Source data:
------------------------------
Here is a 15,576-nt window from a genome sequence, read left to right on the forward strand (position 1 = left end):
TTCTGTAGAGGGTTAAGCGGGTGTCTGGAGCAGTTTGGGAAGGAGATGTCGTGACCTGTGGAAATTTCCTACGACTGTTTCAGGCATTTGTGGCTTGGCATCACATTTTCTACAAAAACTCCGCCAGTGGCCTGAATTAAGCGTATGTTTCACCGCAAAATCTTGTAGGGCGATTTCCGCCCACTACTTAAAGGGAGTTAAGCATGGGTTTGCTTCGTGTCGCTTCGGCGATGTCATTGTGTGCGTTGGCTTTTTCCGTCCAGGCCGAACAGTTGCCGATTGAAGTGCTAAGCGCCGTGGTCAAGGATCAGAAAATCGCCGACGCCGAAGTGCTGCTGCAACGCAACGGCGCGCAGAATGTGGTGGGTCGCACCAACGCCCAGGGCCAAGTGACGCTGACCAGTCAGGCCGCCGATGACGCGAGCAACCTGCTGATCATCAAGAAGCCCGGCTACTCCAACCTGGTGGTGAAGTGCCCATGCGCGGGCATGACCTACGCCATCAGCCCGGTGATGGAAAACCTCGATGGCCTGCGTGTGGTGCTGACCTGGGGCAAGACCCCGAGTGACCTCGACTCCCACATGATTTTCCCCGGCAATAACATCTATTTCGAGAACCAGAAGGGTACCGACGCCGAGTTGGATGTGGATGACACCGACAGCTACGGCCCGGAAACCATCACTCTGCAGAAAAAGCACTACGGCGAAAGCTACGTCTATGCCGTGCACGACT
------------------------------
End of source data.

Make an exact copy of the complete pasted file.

Here is a 15,576-nt window from a genome sequence, read left to right on the forward strand (position 1 = left end):
TTCTGTAGAGGGTTAAGCGGGTGTCTGGAGCAGTTTGGGAAGGAGATGTCGTGACCTGTGGAAATTTCCTACGACTGTTTCAGGCATTTGTGGCTTGGCATCACATTTTCTACAAAAACTCCGCCAGTGGCCTGAATTAAGCGTATGTTTCACCGCAAAATCTTGTAGGGCGATTTCCGCCCACTACTTAAAGGGAGTTAAGCATGGGTTTGCTTCGTGTCGCTTCGGCGATGTCATTGTGTGCGTTGGCTTTTTCCGTCCAGGCCGAACAGTTGCCGATTGAAGTGCTAAGCGCCGTGGTCAAGGATCAGAAAATCGCCGACGCCGAAGTGCTGCTGCAACGCAACGGCGCGCAGAATGTGGTGGGTCGCACCAACGCCCAGGGCCAAGTGACGCTGACCAGTCAGGCCGCCGATGACGCGAGCAACCTGCTGATCATCAAGAAGCCCGGCTACTCCAACCTGGTGGTGAAGTGCCCATGCGCGGGCATGACCTACGCCATCAGCCCGGTGATGGAAAACCTCGATGGCCTGCGTGTGGTGCTGACCTGGGGCAAGACCCCGAGTGACCTCGACTCCCACATGATTTTCCCCGGCAATAACATCTATTTCGAGAACCAGAAGGGTACCGACGCCGAGTTGGATGTGGATGACACCGACAGCTACGGCCCGGAAACCATCACTCTGCAGAAAAAGCACTACGGCGAAAGCTACGTCTATGCCGTGCACGACT